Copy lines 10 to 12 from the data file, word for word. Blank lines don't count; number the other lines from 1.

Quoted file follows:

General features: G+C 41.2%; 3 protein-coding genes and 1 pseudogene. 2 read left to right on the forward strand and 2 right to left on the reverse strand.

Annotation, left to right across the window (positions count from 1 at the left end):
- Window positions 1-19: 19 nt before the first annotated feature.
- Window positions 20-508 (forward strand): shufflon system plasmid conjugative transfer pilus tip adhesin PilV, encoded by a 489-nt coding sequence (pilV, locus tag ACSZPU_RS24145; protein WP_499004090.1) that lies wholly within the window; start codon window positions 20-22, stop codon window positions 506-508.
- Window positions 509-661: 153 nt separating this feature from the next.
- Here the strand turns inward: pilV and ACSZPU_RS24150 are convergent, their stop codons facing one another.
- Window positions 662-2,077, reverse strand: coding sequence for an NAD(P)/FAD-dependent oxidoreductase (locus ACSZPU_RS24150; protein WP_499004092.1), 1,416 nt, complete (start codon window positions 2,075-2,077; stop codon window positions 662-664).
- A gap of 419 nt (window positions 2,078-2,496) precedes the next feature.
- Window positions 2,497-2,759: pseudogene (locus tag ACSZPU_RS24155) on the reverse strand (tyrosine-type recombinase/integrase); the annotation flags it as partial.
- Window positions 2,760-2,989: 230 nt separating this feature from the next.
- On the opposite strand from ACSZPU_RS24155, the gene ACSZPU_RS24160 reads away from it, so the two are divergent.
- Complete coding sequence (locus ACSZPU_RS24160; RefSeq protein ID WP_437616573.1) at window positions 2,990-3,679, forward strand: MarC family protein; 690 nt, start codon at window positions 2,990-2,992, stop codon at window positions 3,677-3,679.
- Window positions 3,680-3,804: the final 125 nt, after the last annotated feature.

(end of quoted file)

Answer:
- Window positions 2,760-2,989: 230 nt separating this feature from the next.
- On the opposite strand from ACSZPU_RS24155, the gene ACSZPU_RS24160 reads away from it, so the two are divergent.
- Complete coding sequence (locus ACSZPU_RS24160; RefSeq protein ID WP_437616573.1) at window positions 2,990-3,679, forward strand: MarC family protein; 690 nt, start codon at window positions 2,990-2,992, stop codon at window positions 3,677-3,679.